00:08:17   it before and she was jealous that I did a couple of years ago, I think. So yeah, we

00:08:21   did that and it was really, really nice. We had a great time with that one.

00:08:26   That's fun. Were there lots of Americans around you?

00:08:29   I think so. I think so. It's hard to tell, but I assume so.

00:08:34   cowboy hats. I don't know how you identify the Americans that way.

00:08:38   Cuz I couldn't necessarily hear everybody. I wasn't sure how to identify them. Yeah,

00:08:45   cowboy hats, little flags, you know, the whole nine yards.

00:08:48   Sure.

00:08:49   But yeah, no, it was really nice. It was really, really, really nice. I loved the food.

00:08:52   That's great. I'm glad you did that.

00:08:53   I love the food that you Americans decide to eat for Thanksgiving.

00:08:56   Well, and for you, it's like a little bonus Christmas, right? Because it's the same sort

00:09:01   of idea.

00:09:02   Like sugar Christmas I guess, would probably be the way to put it.

00:09:07   That's great.

00:09:08   That's kind of how it is.

00:09:10   Extra sugary stuff on top?

00:09:12   Yeah.

00:09:13   Well we like it that way.

00:09:14   Sure do, and that's why I love America so much.

00:09:18   I want to mention this little product that got announced today by our friends at Studio

00:09:22   Neat.

00:09:23   I will just say right off the top not only are Tom and Dan of Studio Neat friends of

00:09:27   mine, I host a podcast with him called Thoroughly Considered.

00:09:30   I just want to mention that because we're about to talk about one of their products

00:09:33   because it's cool but you're the one who's been using it anyway.

00:09:38   Yeah I've been using this I don't even know how long now, many months.

00:09:43   I remember having one sent to me to give to Federico at WWDC.

00:09:48   So it's been a long time this has been in development.

00:09:50   It's been a very long time coming, in fact I'm scrolling back through through Slack and

00:09:58   I think I got it in February.

00:10:00   - Right.

00:10:02   - So a long time ago.

00:10:03   And those were handmade concept versions

00:10:06   where they're like, you know,

00:10:09   he's cutting the material and putting it together.

00:10:12   And they made some changes since then.

00:10:15   They actually based on the feedback,

00:10:16   they changed to sort of like how the snap is put together

00:10:19   and a little bit of the angle of view.

00:10:22   But it's, so I've been using this

00:10:24   and I've been on some shows like Twit

00:10:26   where people have seen it and said,

00:10:28   what is that and I've said it's not a product that is out yet so I can't help you with it.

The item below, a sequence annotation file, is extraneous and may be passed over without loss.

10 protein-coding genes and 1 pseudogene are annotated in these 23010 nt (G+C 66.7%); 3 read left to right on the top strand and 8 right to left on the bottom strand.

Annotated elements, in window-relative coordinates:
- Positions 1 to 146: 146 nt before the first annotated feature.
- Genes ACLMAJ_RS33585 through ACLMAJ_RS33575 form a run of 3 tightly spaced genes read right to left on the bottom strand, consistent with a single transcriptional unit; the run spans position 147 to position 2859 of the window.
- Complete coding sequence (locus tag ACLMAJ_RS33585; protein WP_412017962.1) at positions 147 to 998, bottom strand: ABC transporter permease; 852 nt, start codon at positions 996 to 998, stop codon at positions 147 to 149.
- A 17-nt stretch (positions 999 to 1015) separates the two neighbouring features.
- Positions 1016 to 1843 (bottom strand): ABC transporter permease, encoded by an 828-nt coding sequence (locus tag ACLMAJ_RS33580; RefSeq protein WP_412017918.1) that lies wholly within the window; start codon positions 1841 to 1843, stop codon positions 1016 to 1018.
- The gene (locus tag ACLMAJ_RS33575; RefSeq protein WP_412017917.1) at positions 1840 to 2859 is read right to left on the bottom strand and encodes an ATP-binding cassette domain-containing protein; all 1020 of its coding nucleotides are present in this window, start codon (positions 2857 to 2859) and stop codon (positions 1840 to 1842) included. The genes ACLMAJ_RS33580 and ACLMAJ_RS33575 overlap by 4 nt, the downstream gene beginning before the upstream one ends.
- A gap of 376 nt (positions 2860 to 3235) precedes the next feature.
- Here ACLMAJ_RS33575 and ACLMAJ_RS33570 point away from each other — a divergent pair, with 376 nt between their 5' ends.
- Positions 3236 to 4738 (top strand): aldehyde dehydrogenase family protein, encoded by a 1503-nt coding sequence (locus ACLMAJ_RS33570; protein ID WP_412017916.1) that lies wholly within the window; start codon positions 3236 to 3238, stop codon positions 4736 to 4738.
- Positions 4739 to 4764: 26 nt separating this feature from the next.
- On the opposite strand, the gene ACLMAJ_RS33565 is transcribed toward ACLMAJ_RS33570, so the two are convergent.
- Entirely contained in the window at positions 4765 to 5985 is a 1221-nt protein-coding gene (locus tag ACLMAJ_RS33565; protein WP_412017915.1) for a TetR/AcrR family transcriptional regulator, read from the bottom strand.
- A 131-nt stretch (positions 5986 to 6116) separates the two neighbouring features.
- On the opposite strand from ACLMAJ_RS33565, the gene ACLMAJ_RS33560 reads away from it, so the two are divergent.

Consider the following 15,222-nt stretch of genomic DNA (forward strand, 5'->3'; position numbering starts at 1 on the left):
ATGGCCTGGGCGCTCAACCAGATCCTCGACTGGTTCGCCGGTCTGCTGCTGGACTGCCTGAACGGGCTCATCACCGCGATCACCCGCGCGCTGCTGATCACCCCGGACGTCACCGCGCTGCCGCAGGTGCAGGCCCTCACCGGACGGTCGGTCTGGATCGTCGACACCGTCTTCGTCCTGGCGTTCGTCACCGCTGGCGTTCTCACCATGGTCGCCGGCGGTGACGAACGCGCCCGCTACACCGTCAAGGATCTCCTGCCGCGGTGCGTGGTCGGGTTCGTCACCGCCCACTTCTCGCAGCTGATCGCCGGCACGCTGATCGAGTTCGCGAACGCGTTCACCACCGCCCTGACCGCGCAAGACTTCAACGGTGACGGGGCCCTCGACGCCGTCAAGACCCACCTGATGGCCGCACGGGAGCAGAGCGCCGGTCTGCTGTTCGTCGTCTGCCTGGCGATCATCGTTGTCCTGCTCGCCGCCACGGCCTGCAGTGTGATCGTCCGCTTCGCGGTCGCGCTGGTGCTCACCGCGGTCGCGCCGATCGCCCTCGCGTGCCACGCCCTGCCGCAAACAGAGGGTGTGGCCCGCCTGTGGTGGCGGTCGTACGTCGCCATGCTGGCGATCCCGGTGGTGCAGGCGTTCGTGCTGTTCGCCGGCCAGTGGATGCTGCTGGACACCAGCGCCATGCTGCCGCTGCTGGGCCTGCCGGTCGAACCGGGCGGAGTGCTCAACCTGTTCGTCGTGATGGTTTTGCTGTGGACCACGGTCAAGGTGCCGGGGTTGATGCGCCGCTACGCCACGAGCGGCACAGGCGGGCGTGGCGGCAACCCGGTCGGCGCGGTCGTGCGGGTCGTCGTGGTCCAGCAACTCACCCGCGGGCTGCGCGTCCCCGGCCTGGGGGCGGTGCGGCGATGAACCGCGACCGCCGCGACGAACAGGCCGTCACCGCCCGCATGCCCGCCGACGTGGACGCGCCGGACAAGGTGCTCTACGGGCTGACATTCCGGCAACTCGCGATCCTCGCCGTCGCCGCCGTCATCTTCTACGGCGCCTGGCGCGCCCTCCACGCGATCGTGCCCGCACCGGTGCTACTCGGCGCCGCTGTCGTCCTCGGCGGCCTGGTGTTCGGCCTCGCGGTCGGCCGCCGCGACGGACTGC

00:10:35   One of my favorite accessories for the iPad has been the Origami, the Incase Origami Workstation,

00:10:41   which is a little case that you snap the old Apple Bluetooth keyboard into and it's a super

00:10:48   small very compact carrying case and then you fold it open and fold it back, it's got

00:10:52   a little Velcro kind of thing, and you sort of stick your iPad in it. And you've got an

00:10:58   iPad workstation basically with the with the standard Apple keyboard of the time.

00:11:04   Now the problem is the iPads are bigger, the bezels are smaller, and that's the old keyboard.

00:11:11   The dimensions are not as... it's still usable but it's not as great as it used to be with

00:11:16   like a modern iPad.

00:11:18   So the Canopy from Studio Neat is I guess basically a new take on that same concept.

00:11:24   not quite the same as the origami in that the origami had sort of like these

00:11:28   little wings that you fold it over and then velcroed and all of that. The canopy

00:11:32   doesn't work like that. The canopy has basically three surfaces and a

00:11:39   snap to close it and then when you open it up you fold two of the surfaces

00:11:43   back around and snap them back together and that is the base of it.

00:11:47   And it's designed for the Magic Keyboard and it will only really fit the Magic

00:11:52   keyboard. Other keyboards are... it's exactly the size of the Magic Keyboard.

00:11:57   But if you... and it's got this like super suctiony stick 'em stuff on the back so

00:12:02   you can take it on and off, but if you put it down it's held quite well to the

00:12:08   to the canopy case. You just sort of like line it up and stick it down and it'll

00:12:12   it'll stay there forever. And then so it wraps up very, again, compact carrying

00:12:18   case. You've got a little Bluetooth keyboard. The Magic Keyboard's a really

00:12:21   nice keyboard and then you open you unsnap it open it up fold it around the

00:12:25   back and snap it again and put your iPad in it and now you've got a full Apple

00:12:30   Magic keyboard and your iPad to do work and I've been I've used it all the time

00:12:35   because I don't love cases that you have to snap your iPad into because it takes

00:12:43   work to get them back out again. So it adds bulk and weight and all that stuff. Right.

00:12:48   - Right, and you're carrying it all around.

00:12:50   So for this, it adds very little weight

00:12:53   to the existing Magic Keyboard,

00:12:55   and it's a carrying case for the keyboard.

00:12:56   So I throw the keyboard in a bag, I did it,

00:12:58   this, you know, for Thanksgiving.